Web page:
This term I had the pleasure of starting and leading a collaborative musical ensemble in the format of a small vocal chamber group that focuses on early music repertoire.
The name "Clamare" is inspired from Dartmouth's motto "Vox clamantis in deserto". A definition I love, from an Italian dictionary, describes the term 'clamare' as '"pronouncing words, with fullness and emphasis, to express a feeling that is alive or in the moment”. Our goal is not just performance, but actively engaging and questioning the repertoire (see below on our translation project). The members are ones reached out, from all sorts of backgrounds (mostly non-music majors, undergraduate students). 'Clamare' hopes to be a space to explore early repertoire, as the campus has no existing small-chamber choirs or specific outlets for period repertoire. It is not part of courses and the students have volunteered to participate. The wonderful Prof. Diane Belcher has been an integral part in facilitating our start!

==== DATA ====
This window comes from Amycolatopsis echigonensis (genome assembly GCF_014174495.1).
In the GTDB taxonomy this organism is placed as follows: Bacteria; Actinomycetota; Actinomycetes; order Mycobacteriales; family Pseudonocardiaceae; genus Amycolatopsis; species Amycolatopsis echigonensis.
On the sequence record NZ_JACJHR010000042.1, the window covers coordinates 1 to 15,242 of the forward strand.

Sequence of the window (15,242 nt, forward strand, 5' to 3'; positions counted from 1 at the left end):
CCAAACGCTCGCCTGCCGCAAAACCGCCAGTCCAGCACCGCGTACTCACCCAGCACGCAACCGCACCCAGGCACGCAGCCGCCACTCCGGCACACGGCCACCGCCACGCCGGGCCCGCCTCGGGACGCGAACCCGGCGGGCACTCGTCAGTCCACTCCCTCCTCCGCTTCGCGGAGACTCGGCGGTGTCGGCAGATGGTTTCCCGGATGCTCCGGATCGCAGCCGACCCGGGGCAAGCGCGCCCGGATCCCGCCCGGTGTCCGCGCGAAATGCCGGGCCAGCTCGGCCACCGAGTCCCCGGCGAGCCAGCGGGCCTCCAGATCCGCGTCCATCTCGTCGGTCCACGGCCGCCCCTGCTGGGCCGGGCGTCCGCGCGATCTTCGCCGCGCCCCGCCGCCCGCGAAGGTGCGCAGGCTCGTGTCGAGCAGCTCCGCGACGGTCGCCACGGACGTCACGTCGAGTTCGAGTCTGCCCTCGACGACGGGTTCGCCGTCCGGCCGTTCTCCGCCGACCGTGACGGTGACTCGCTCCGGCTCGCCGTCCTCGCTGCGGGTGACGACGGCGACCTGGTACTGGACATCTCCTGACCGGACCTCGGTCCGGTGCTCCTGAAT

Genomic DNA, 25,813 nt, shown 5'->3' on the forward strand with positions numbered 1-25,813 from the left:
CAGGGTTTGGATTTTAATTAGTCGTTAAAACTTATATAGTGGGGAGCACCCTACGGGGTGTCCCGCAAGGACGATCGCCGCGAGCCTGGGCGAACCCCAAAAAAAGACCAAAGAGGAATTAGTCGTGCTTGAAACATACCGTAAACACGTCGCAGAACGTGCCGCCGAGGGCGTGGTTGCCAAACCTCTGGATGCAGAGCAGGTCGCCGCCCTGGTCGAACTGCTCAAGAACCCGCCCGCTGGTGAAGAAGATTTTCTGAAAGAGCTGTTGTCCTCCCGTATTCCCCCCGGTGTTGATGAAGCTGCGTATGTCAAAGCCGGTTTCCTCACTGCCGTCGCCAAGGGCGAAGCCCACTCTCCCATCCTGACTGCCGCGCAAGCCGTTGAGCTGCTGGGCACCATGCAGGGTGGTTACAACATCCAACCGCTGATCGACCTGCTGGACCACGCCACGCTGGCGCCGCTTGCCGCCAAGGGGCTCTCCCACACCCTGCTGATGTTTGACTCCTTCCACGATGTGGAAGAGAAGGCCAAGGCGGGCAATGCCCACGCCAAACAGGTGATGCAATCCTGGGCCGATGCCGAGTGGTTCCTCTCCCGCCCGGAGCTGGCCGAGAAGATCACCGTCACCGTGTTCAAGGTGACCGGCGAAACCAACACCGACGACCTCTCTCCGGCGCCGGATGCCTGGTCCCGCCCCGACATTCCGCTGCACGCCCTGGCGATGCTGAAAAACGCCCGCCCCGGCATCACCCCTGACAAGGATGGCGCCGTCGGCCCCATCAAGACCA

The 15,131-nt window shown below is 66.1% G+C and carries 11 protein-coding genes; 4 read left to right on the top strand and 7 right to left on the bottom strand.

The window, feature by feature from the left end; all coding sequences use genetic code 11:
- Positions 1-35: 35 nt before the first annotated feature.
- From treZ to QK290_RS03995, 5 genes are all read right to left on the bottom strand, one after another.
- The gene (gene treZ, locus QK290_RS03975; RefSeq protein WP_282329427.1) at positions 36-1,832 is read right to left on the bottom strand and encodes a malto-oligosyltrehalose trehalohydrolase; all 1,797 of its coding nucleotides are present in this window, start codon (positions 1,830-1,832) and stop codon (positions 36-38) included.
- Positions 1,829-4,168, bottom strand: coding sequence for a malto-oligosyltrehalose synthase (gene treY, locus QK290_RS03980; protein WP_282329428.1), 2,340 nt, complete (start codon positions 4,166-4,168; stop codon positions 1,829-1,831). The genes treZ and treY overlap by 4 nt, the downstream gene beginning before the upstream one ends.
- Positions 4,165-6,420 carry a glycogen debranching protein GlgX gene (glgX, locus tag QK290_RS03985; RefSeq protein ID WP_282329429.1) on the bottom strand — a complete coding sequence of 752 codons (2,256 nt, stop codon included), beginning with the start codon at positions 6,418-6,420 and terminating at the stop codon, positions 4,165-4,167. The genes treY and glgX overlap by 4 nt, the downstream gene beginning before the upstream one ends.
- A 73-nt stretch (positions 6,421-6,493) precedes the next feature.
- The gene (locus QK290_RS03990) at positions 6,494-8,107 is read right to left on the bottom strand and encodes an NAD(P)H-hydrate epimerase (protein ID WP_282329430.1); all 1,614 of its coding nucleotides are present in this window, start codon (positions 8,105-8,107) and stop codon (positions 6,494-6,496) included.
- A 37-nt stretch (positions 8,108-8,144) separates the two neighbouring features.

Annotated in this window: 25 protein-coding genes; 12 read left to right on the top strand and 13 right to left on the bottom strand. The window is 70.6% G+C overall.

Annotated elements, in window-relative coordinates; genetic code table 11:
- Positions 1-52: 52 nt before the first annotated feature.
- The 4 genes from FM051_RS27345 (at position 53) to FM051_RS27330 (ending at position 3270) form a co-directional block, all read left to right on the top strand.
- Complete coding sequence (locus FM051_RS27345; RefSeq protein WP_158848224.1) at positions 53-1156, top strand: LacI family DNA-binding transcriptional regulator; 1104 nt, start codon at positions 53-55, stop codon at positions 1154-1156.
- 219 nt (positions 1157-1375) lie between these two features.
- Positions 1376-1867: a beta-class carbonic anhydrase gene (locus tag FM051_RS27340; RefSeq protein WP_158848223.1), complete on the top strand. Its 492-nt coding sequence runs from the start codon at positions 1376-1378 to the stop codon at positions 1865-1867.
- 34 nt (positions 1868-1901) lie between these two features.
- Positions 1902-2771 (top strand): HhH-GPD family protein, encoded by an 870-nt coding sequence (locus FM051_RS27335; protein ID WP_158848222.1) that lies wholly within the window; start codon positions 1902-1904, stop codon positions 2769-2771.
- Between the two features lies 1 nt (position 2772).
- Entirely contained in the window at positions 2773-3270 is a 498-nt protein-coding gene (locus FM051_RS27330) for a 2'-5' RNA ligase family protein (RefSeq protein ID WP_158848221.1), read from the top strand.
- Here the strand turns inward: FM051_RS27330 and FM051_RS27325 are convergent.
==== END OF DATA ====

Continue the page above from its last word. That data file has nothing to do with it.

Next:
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Thanks to Rebekah Schweitzer, member and soprano, this term we focused on Monteverdi and particularly worked on Italian madrigals.. More importantly, we wanted to actively engage with the text. Rebekah created a cantabile translation in English of the madrigal "Ecco mormorar l'onde" - her translation took into account the language and history of the text, as well as approaching it for singers - which vowels are on what pitches, trying to remain true to the composers' colors and timbres... The challenge of having a poetic, literate, translation and one that works in singing it! The group then prepared and sang both the original and the singable translation - this sort of interaction really made us feel and understand the text, the choices made, its affect, and so much more, all creating an active, full participation with early music.